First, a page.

Project Scope is basically the list of features that defines the product. It is generally documented during project planning in a Scope Statement. Scope Statement lists all the features that define the product. Everything else is considered out of scope.

As per the Wikipedia, here’s the definition of Project Scope: “The work that needs to be accomplished to deliver a product, service, or result with the specified features and functions.

Here’s how to manage Project Scope in Agile

The most common challenge that Project Managers face these days, is Managing the Project Scope. After a thorough research, I came up with below points that can help a manager to manage the scope of the project:

  1. Creating & Maintaining Scope Statement: The most important and initial part of any project planning is to create a Scope Statement. This is a document that clearly lists what all is included in the project. Everything else is out of scope. It’s very important we maintain this scope statement as we move along with the project. Make sure the client and the team thoroughly understand the scope statement.
  2. Clearly, understand if it’s a Change or a Defect: It’s very important that the team clearly understands the problem statement. Identify if it’s a new change or a defect in the current system.
  3. Size/Complexity of Change or a Defect: Another important step is to identify the size/complexity of the problem, whether it’s a small change or a defect that can be easily implemented or does it affect the timeline and budget and should be a part of a separate iteration. An article by Atlassian also talks about the complexity of a feature causing scope creep.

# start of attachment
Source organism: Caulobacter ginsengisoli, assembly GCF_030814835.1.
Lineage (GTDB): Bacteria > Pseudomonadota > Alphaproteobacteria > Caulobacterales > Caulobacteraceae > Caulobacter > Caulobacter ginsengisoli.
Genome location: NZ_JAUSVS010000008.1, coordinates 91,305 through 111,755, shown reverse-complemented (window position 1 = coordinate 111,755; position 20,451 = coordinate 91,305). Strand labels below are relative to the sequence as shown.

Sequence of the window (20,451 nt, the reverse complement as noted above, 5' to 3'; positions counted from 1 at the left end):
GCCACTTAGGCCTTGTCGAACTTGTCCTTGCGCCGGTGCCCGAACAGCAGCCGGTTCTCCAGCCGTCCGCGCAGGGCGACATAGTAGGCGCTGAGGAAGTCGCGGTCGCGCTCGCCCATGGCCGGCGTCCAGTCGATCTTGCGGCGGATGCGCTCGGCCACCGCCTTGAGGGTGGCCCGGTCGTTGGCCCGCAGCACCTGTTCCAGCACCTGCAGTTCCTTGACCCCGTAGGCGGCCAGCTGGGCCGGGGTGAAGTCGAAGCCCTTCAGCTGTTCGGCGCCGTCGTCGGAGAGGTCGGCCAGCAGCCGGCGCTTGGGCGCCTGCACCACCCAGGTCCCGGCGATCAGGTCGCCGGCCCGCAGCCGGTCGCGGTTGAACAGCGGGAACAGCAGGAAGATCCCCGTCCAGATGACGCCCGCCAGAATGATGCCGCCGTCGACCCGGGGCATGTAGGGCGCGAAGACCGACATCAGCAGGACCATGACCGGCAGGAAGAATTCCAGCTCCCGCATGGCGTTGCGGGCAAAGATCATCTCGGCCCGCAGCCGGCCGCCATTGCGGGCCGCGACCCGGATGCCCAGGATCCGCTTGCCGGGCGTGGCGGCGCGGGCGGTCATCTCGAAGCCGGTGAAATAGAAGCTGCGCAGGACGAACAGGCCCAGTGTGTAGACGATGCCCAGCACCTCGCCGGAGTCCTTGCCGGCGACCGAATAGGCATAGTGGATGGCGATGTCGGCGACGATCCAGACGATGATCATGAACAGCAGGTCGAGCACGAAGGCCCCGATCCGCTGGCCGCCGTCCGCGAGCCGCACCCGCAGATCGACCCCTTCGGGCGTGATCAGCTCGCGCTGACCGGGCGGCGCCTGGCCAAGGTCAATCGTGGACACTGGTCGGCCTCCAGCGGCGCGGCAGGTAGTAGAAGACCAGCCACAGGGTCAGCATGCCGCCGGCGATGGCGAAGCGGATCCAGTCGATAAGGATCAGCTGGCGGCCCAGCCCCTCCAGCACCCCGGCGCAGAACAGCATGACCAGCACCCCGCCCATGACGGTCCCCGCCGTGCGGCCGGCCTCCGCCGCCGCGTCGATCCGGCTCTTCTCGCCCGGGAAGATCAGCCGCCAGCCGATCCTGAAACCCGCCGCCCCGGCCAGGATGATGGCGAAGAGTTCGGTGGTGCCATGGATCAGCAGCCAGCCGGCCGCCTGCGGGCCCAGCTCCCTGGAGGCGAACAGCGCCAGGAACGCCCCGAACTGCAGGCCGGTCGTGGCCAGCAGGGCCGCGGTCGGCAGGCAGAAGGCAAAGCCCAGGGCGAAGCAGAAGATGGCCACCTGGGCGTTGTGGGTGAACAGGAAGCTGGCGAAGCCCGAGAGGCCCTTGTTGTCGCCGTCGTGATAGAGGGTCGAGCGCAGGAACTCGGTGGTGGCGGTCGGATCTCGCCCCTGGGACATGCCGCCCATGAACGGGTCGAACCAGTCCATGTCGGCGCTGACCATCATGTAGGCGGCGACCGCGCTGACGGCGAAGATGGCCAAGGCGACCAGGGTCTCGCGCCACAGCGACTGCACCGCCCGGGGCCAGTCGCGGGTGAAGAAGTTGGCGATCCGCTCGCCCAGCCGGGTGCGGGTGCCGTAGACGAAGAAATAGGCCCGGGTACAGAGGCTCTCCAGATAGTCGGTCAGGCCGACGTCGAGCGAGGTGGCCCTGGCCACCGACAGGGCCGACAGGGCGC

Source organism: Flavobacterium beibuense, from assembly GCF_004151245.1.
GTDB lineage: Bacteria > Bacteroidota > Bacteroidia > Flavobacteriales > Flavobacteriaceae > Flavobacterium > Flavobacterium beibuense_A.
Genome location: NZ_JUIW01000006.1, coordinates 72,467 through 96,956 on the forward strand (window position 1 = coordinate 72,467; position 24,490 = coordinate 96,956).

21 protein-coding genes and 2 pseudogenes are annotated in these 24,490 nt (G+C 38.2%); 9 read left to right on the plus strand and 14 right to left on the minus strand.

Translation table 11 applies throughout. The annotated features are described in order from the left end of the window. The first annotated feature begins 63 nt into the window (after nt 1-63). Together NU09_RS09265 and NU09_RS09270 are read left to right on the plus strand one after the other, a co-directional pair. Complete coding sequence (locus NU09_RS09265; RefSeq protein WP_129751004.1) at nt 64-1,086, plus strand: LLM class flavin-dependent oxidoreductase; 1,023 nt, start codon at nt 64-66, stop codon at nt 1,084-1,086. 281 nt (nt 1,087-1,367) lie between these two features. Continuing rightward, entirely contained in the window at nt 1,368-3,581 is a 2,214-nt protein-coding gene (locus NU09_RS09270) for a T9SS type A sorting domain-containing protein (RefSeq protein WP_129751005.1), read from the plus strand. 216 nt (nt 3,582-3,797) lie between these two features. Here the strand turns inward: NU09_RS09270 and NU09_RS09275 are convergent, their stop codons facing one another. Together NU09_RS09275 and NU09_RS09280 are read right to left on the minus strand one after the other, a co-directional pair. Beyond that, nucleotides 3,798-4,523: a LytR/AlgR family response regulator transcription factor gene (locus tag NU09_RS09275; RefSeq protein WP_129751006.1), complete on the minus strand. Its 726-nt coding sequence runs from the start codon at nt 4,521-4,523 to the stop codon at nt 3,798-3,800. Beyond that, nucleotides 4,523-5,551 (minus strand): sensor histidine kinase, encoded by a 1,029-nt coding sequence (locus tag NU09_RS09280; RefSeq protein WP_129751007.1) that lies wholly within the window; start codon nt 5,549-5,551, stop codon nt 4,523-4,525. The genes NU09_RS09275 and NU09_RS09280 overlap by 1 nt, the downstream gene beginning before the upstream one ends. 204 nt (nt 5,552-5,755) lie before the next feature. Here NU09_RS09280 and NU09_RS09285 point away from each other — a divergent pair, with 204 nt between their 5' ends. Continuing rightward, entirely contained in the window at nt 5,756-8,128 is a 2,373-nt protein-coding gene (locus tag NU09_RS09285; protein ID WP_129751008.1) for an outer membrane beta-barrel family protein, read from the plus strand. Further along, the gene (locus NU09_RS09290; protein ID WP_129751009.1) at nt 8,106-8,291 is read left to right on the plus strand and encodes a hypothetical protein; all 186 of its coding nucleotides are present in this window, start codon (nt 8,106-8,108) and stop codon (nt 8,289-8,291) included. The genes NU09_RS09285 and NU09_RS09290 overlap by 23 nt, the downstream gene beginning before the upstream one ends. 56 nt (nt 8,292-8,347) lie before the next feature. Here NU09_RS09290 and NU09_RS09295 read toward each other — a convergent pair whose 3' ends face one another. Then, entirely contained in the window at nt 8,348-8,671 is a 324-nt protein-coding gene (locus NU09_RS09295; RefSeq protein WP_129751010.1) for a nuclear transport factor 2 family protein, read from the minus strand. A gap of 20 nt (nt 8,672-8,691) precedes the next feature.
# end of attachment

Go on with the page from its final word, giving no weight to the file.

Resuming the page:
4. Communication: Communication plays a vital role during any project life cycle. When implementing any kind of changes, and if the size and complexity of the change/defect are far bigger, it’s always better to clearly communicate that within the team and to the customer. It has to be implemented in a way so that the project documentation, timelines and budget also reflects the same.
  5. Embracing the Change: That’s the beauty of Agile, to accept the changes. It’s very important we keep including the changes while we perform Product Backlog Refinements and within that, the scope statement should reflect if these are big changes to be included within Releases or not.

Many organizations are now following an approach known as a minimal viable product (MVP). Here’s an interesting article by LiquidPlanner, that talks about the same. “The key to successful MVP is to plot the value of a feature against the risk of successful implementation.

To conclude, “Changes are assessed throughout the project, and the scope is replanned at the start of each iteration.“, given by an article published in AgilePM

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